When it comes to career choice, our lives differ radically from those of our parents. It was simple for them. They were assigned their 单位(danwei), and that was that.
Now, it’s up to us to figure out our careers, the topic of my remarks last week to the Peking University Alumni Association of Southern California. PKU alumni are blessed with many choices in life; in fact, they tell me, over 50% of PKU graduates go outside of China for work or study. For them, as for many of you highly talented readers of this blog, with the world at your fingertips, the question becomes: with so many choices, how to ensure that we make the right choices?
The Paradox of Choice
In fact, a superabundance of options can actually lead to anxiety, as psychologist Barry Schwartz argues in his book, The Paradox of Choice: Why More is Less. He cites a Columbia University study where a researcher went to a gourmet food store and invited shoppers to try out six different kinds of jam. Of those who sampled the jams, 30% bought some. The next weekend, she set out 24 different kinds. On that weekend, more people tried the jam, but only 3% of the samplers bought any.
It is true that choice complicates life. But for those of us who are so richly blessed, this kind of hardship is what 21st century life is all about: learning to make our own way, define our own choices, and make our own goals.
Identify what you CAN do, then what you WANT to do
In an earlier blog post, I noted that to achieve happiness, you need to use your strengths, and you need meaning in your life. Harvard University professor Tal Ben-Shahar tells how, when he graduated from college, his philosophy professor said this: “Life is short. In choosing a path, make sure you first identify those things that you can do. Out of those, select the ones you want to do. Then, reduce your choice further by zooming in on what you really want to do. Finally, select those things that you really, really want to do – and then do them.”
So, in below diagram, the outer circle captures the possibilities available to you. The innermost circle encompasses your deepest wants and desires:
As human beings, to be happy, we must stretch ourselves, to make full use of our potential. We should feel that we are doing things that challenge us, that use us fully and well. One thing that constantly amazes me as a recruiter is how unique each individual is. Two candidates can have nearly identical resumes, and yet be completely different when I meet them in person. There are one or two things that you do amazingly well – better than anyone else around you. Your challenge is to identify what those strengths are, and make them central to your job.
Seek work that gives you meaning
The French Renaissance philosopher Michel de Montaigne wrote, “The great and glorious masterpiece of man is to live with purpose.”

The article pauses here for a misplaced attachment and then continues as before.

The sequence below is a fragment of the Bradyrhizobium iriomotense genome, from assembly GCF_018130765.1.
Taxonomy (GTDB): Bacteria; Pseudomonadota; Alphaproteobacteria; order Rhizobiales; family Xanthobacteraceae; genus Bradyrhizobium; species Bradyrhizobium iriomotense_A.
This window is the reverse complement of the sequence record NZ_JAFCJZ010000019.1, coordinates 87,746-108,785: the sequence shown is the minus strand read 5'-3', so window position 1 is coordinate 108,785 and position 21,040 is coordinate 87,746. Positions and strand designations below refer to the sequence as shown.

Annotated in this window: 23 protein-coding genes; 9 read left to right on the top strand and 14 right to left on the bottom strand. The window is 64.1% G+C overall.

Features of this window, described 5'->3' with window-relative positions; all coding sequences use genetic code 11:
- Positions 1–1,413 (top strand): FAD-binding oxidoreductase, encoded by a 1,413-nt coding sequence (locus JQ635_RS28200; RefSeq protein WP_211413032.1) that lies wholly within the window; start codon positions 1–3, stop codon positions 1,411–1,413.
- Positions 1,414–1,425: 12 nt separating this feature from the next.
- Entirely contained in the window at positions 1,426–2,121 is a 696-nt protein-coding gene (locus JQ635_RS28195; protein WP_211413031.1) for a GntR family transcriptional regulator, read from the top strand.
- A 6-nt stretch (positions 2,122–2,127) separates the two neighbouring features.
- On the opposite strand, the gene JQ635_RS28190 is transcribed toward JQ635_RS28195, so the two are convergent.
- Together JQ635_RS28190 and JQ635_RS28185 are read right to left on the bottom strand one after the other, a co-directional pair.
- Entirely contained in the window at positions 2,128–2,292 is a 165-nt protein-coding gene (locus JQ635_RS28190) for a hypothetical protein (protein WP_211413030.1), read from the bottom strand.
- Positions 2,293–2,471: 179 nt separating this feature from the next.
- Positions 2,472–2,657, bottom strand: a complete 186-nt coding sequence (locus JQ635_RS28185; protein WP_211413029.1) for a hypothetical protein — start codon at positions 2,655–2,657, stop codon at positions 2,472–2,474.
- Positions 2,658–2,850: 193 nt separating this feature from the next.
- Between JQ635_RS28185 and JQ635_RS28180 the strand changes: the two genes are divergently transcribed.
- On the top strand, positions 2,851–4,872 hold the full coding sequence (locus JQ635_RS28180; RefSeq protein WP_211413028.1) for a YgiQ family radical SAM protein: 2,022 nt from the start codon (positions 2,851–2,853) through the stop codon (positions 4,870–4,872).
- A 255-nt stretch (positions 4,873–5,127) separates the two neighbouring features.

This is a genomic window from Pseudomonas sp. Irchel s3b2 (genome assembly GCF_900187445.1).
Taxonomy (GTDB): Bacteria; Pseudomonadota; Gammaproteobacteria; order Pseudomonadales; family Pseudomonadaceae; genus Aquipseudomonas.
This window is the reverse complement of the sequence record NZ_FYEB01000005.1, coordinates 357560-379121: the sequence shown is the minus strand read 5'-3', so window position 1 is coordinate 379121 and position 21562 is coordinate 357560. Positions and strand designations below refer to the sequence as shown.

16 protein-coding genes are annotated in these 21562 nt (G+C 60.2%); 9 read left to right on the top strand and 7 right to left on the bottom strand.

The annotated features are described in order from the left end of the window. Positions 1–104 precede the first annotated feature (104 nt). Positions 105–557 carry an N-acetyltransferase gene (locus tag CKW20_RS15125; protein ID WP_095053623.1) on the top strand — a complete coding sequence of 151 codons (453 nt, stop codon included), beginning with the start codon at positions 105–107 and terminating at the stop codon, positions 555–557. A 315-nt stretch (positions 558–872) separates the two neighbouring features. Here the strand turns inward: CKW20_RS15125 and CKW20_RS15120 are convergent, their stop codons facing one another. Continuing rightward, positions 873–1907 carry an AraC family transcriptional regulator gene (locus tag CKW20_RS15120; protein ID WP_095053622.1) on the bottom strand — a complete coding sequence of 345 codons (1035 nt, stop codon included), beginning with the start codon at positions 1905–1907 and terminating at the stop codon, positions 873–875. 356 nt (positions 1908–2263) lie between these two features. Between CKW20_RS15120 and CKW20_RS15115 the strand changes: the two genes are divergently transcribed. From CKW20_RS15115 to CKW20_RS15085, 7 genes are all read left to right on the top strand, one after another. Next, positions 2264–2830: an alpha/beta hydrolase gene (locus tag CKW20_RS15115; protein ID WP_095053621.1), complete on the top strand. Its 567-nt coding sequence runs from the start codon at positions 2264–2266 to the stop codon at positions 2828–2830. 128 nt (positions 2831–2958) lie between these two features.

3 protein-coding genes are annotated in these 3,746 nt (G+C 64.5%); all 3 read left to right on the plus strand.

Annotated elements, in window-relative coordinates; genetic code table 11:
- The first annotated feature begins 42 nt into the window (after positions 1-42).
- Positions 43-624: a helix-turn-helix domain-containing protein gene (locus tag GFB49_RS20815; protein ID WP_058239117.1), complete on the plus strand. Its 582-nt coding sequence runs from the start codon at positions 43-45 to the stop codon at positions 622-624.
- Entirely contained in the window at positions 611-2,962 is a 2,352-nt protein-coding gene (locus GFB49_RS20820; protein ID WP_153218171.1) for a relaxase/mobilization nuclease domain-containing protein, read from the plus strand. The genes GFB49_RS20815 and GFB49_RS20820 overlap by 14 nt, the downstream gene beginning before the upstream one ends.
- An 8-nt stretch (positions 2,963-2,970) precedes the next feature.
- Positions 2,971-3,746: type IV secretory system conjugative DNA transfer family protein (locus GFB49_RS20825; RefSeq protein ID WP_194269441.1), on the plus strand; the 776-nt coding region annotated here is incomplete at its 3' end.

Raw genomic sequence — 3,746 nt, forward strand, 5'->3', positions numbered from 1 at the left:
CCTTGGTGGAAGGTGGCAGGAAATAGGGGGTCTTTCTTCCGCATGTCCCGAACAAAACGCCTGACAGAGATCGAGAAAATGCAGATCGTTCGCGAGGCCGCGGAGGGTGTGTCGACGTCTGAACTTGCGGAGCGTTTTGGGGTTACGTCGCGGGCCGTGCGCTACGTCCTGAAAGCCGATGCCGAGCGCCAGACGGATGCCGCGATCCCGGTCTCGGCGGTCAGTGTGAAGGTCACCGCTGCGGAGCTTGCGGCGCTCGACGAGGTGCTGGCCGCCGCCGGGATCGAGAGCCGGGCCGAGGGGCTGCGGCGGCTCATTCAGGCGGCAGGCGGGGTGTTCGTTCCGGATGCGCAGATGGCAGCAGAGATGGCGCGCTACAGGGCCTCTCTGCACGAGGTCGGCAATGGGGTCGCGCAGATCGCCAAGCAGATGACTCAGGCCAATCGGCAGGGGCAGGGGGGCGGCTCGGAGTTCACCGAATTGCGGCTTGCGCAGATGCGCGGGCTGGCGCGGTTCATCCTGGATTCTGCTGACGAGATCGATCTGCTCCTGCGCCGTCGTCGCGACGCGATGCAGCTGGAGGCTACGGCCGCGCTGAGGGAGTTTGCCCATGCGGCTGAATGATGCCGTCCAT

Your career should be a part of your having a sense of purpose. This purpose should carry personal significance for you. It should not be dictated by society’s expectations, or extrinsic factors such as amassing money or status. Different people find meaning in different ways, for example, by starting a business, or entering public service, or practicing law, or raising children.
You can make your career more fulfilling, today
Your career is part of your lifelong evolution, so make the time to rejuvenate yourself and enjoy the journey. In future posts, I will blog on topics such as how to make a career transition, and what to do if you hate your boss. For now, I’ll just say that career transitions can be radical or they can be incremental.
I’ll leave you with an example that I relayed to the PKU audience:
A salesman is unhappy at work. He loves helping customers solve their problems, and he believes in the products he’s selling. But he absolutely hates making the hundreds of cold phone calls a week needed to identify potential customers. And as a result, he hates his job.
What does he do?
He follows his strengths and his passion, and develops a new way of reaching customers… by creating his company’s first-ever email-marketing campaign. He finds the blogs and online forums where they’re discussing their problems, and through those, he finds new and innovative ways to reach his customers and to solve their needs. Along the way, he achieves greater success and happiness than ever in his own career.
It’s no coincidence that my prescription for happiness at work – to leverage your strengths and to find meaningful work – is also my prescription for maximizing your career success.
What career choices can you make today to maximize your happiness and success?
I welcome your comment, in English or Chinese, on the Chinese version of this blog post, which is here.